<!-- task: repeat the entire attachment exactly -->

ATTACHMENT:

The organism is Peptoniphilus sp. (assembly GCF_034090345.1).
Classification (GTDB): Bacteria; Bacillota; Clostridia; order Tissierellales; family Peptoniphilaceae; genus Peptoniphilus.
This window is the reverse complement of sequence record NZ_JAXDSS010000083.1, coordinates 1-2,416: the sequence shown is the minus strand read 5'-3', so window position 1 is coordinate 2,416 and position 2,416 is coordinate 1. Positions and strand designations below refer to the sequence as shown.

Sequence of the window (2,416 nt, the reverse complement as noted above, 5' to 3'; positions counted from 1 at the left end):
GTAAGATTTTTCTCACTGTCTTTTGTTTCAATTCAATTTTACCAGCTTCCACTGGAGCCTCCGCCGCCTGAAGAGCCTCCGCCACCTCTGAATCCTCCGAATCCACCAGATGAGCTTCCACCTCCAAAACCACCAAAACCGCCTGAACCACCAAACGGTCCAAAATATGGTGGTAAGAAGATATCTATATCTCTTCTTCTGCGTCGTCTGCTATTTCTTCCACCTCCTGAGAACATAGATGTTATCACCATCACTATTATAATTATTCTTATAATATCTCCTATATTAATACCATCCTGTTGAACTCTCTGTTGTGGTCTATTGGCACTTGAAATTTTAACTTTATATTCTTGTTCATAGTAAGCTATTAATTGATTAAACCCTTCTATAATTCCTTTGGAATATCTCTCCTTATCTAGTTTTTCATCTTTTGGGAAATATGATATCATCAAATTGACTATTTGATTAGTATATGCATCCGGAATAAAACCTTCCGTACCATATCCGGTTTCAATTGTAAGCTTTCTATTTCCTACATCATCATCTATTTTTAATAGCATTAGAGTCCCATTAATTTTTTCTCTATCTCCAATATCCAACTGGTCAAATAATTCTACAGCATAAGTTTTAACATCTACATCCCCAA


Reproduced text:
The organism is Peptoniphilus sp. (assembly GCF_034090345.1).
Classification (GTDB): Bacteria; Bacillota; Clostridia; order Tissierellales; family Peptoniphilaceae; genus Peptoniphilus.
This window is the reverse complement of sequence record NZ_JAXDSS010000083.1, coordinates 1-2,416: the sequence shown is the minus strand read 5'-3', so window position 1 is coordinate 2,416 and position 2,416 is coordinate 1. Positions and strand designations below refer to the sequence as shown.

Sequence of the window (2,416 nt, the reverse complement as noted above, 5' to 3'; positions counted from 1 at the left end):
GTAAGATTTTTCTCACTGTCTTTTGTTTCAATTCAATTTTACCAGCTTCCACTGGAGCCTCCGCCGCCTGAAGAGCCTCCGCCACCTCTGAATCCTCCGAATCCACCAGATGAGCTTCCACCTCCAAAACCACCAAAACCGCCTGAACCACCAAACGGTCCAAAATATGGTGGTAAGAAGATATCTATATCTCTTCTTCTGCGTCGTCTGCTATTTCTTCCACCTCCTGAGAACATAGATGTTATCACCATCACTATTATAATTATTCTTATAATATCTCCTATATTAATACCATCCTGTTGAACTCTCTGTTGTGGTCTATTGGCACTTGAAATTTTAACTTTATATTCTTGTTCATAGTAAGCTATTAATTGATTAAACCCTTCTATAATTCCTTTGGAATATCTCTCCTTATCTAGTTTTTCATCTTTTGGGAAATATGATATCATCAAATTGACTATTTGATTAGTATATGCATCCGGAATAAAACCTTCCGTACCATATCCGGTTTCAATTGTAAGCTTTCTATTTCCTACATCATCATCTATTTTTAATAGCATTAGAGTCCCATTAATTTTTTCTCTATCTCCAATATCCAACTGGTCAAATAATTCTACAGCATAAGTTTTAACATCTACATCCCCAA